Diwon born, Erez Safar has just been nominated as one of the 36 under 36!!! check it here
Here is what they wrote:
Erez Safar, 28
Musician (aka Diwon / d.j. handler),
music entrepreneur pushing the crossover envelope
He has had his hand in so many Jewish music events in the city, each done under different names, that — nooo! — it can’t be all one person. Indeed, it is: Erez Safar, the 28-year-old budding music mogul sometimes known as d.j. handler, sometimes Diwon, is the man behind the Sephardic Music Festival, the indie label Modular Mood Records, and, his latest venture, Shemspeed.com, a Web site devoted to Jewish music. And ain’t that a surprise too: he grew-up in a military family (his father, now retired, was an officer in the United States Navy), living on bases across the country and abroad. His first tape cassette was by Motley Crue. He didn’t get into any kind of Jewish music until college, having grown up on hip-hop and rock.
But a little higher education was all it took. As a deejay for the University of Maryland’s radio station, he was given an album by Yuri Lane, a vocalist who mixes chasidic chants and hip-hop beats, and began putting Lane on his playlist. Then he looked into klezmer music, even adding a few riffs into his rock band’s repertoire. But Safar is a Yemenite Jew, on his mother’s side. So in a short while he delved into that lesser-known musical heritage, and has been exploring it ever since. The first big event devoted to Yemenite heritage was the Sephardic Music Festival — in its fourth year this coming December — but he’s also been involved with Sephardic music as the multi-instrumental act known as Diwon, the name for traditional Yemenite prayer songs.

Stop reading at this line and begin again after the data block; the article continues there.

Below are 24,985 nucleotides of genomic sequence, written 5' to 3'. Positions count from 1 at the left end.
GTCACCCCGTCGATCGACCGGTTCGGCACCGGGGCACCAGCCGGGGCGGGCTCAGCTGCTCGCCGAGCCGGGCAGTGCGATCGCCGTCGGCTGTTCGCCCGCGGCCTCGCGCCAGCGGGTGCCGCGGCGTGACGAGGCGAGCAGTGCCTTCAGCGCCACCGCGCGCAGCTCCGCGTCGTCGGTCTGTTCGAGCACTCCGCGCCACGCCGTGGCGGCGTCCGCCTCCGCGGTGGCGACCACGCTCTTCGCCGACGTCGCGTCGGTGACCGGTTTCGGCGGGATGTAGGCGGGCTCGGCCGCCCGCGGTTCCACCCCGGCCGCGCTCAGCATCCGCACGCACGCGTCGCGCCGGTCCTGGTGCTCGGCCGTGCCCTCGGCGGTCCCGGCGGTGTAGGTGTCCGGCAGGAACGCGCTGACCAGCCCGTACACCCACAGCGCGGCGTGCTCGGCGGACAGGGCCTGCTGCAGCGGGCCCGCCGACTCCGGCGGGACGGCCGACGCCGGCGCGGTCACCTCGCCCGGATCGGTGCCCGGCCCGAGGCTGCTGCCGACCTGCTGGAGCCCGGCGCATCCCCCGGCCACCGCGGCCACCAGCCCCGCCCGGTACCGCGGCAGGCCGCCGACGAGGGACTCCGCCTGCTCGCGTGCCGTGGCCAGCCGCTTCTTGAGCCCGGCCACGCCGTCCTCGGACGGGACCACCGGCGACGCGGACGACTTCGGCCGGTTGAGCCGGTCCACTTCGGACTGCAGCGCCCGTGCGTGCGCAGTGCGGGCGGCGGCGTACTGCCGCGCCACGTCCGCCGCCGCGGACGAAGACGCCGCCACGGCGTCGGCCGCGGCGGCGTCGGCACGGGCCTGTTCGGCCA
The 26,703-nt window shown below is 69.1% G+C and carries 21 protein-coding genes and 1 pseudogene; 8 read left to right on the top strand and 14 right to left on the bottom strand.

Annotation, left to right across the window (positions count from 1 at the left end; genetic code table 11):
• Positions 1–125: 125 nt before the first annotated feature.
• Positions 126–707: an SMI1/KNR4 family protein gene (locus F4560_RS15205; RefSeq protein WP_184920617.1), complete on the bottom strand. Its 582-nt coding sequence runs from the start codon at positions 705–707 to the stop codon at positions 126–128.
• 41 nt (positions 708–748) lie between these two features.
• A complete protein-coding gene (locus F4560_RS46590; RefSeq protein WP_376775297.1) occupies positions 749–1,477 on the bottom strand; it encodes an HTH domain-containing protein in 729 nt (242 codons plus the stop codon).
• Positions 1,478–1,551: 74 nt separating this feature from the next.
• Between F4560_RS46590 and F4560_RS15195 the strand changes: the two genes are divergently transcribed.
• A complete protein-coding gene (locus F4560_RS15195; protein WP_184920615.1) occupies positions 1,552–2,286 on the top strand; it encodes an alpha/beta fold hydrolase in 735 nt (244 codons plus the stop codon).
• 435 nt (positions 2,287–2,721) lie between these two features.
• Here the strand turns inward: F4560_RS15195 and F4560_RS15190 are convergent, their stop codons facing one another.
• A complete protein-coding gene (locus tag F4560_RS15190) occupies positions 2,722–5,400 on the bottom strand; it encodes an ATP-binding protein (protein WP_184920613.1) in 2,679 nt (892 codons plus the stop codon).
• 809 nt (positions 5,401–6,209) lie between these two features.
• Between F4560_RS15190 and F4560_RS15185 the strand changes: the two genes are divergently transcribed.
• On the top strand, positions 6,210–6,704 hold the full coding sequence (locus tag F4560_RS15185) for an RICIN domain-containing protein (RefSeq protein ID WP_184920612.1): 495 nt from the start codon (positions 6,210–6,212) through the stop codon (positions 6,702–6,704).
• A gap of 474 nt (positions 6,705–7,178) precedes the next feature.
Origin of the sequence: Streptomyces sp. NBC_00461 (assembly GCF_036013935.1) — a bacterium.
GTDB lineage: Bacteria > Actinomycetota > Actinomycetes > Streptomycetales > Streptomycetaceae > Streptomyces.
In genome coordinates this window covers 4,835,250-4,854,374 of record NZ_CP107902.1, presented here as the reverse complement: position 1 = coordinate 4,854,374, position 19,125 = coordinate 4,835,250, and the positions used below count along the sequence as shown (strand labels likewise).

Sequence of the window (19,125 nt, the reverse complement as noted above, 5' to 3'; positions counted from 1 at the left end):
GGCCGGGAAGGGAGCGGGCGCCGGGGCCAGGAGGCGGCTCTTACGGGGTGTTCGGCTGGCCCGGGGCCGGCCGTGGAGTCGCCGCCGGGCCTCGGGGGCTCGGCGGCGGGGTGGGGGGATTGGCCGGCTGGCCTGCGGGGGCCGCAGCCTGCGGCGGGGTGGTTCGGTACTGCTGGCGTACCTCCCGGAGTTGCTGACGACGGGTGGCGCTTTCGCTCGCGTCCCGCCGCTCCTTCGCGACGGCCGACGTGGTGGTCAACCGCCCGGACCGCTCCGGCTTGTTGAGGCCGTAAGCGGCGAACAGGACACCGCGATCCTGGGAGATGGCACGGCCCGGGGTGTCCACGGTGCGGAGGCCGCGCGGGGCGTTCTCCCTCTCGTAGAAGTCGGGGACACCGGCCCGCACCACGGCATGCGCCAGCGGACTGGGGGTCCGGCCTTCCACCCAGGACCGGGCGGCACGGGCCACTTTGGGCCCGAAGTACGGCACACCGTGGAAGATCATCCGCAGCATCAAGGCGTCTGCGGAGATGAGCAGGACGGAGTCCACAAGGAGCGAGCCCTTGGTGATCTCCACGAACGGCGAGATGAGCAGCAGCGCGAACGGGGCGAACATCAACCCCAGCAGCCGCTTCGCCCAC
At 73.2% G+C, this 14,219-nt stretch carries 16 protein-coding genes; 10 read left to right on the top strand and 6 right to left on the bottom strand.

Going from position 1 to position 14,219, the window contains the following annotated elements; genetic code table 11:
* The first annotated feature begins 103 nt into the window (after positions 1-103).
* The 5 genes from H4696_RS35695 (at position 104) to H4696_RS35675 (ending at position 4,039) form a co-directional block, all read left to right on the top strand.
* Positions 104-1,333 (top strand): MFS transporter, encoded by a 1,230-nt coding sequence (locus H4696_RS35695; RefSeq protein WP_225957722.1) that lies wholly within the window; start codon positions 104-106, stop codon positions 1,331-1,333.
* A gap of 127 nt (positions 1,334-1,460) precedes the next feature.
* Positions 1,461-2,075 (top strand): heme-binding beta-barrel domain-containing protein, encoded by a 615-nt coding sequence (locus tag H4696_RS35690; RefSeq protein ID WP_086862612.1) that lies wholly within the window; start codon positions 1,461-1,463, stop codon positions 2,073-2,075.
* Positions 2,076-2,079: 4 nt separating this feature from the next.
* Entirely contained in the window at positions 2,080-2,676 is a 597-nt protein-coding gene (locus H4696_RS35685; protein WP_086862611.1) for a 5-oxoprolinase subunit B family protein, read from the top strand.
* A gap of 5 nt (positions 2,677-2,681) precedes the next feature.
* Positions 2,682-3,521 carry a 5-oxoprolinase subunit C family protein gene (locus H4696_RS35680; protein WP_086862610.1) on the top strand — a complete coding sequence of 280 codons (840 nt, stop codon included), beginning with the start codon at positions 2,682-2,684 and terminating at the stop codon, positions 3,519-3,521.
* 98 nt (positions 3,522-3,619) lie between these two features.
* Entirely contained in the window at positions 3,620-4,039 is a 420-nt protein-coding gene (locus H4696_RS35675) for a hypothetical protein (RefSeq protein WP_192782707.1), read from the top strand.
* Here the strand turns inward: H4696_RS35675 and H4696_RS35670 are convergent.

Safar says that his true passion remains performing Yemenite sounds with his own distinctly American ones, from hip-hop to jazz. The label, the new music website, the festival—“it’s just the front end of what I do,” Safar says. “It’s just the business.”
Music role model: John Zorn Favorite hip-hop act: Beastie Boys Craves: Jachun, a Yemenite Sabbath bread loaded with butter and oil, and cooked for hours.